Electability matters: Second look at Romney

3) Rush Limbaugh’s favorite slogan, “Conservatism wins every time,” is more a statement of wishful thinking than an accurate summary of electoral experience. It’s true that Ronald Reagan’s inspiring, comprehensive conservatism brought two sweeping victories (in 1980 and ’84). But the same supremely gifted candidate lost two prior runs for the presidency (in 1968 and 1976) to two charismatically challenged, moderate rivals, Richard Nixon and Gerald Ford.

Barry Goldwater electrified Republicans with his delineation of “The Conscience of a Conservative,” but he lost 44 states to the unspeakable Lyndon Johnson in 1964. More recently, tea party-affiliated candidates won several high-profile primary victories in 2010 and went on to ignominious defeats in easily winnable Senate races in Delaware, Nevada, Colorado and Alaska…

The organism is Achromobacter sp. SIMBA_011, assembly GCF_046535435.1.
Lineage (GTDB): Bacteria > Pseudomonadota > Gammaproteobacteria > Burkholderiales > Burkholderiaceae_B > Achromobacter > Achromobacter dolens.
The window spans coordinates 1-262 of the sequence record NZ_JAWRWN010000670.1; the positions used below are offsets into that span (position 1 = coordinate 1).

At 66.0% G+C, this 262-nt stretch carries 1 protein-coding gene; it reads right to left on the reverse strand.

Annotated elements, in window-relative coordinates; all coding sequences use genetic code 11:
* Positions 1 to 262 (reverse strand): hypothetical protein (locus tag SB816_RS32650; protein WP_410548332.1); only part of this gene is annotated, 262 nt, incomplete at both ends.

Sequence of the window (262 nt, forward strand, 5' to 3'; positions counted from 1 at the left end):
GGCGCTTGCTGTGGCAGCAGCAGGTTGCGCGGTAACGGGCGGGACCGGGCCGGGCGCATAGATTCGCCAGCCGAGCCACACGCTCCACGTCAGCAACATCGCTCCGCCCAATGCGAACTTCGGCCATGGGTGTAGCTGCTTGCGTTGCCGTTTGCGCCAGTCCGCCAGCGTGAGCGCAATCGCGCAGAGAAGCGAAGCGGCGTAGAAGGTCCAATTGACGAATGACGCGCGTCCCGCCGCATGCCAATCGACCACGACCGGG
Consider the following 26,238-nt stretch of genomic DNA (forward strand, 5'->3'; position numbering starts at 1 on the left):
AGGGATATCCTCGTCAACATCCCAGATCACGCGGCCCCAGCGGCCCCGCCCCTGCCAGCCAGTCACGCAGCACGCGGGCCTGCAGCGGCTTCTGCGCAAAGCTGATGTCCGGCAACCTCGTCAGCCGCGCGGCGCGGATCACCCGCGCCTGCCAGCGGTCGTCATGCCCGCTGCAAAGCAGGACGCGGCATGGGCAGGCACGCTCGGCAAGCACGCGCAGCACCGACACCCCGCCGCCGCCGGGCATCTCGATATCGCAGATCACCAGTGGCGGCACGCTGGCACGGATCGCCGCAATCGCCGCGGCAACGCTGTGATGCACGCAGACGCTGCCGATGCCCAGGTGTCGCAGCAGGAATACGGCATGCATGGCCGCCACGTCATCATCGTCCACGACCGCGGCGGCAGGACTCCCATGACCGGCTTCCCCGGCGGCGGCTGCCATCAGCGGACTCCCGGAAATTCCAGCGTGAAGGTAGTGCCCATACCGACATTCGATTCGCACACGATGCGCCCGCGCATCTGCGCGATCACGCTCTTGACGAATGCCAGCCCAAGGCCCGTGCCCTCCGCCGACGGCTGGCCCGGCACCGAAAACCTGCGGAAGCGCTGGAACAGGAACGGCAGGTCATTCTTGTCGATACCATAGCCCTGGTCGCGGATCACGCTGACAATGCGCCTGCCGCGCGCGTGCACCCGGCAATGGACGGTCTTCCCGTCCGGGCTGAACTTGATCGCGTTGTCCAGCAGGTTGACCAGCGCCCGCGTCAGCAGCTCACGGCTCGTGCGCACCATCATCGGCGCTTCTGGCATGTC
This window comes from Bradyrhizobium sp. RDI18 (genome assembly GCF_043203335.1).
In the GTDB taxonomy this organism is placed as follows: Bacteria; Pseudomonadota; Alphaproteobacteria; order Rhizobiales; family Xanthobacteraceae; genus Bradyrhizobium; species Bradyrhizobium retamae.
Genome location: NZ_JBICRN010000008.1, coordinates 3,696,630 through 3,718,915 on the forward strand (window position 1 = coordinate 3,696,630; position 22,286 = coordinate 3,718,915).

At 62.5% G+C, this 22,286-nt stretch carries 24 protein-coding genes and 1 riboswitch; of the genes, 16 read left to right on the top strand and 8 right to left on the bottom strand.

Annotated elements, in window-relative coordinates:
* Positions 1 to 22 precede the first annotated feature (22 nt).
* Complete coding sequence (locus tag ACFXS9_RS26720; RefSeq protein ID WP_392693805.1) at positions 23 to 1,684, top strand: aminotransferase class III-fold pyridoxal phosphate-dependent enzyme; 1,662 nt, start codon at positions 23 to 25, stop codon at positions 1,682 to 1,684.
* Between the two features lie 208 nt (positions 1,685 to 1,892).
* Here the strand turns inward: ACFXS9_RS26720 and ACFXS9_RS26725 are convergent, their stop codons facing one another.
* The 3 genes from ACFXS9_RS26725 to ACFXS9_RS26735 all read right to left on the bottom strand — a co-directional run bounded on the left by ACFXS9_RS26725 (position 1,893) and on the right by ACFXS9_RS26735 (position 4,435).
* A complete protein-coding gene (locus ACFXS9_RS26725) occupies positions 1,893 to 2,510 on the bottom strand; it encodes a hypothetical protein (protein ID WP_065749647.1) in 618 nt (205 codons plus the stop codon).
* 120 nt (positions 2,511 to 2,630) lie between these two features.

In short, the electoral experience of the last 50 years does nothing to undermine the common-sense notion that most political battles are won by seizing and holding the ideological center. In the last two presidential elections, more than 44% of voters described themselves as “moderate,” and no conservative candidate could possibly prevail without coming close to winning half of them (as George W. Bush did in his re-election).

The notion that ideologically pure conservative candidates can win by disregarding centrists and magically producing previously undiscovered legions of true-believer voters remains a fantasy. It is not a strategy. At the moment, it is easy to imagine Mitt Romney appealing to many citizens who would never consider Rick Perry or Herman Cain. It is much harder (if not impossible) to describe the sort of voter—Republican, Democrat or independent—who would refuse to support Mr. Romney (over Barack Obama!) but would somehow eagerly back Messrs. Perry, Cain or Gingrich, let alone Michele Bachmann, Rick Santorum or Ron Paul.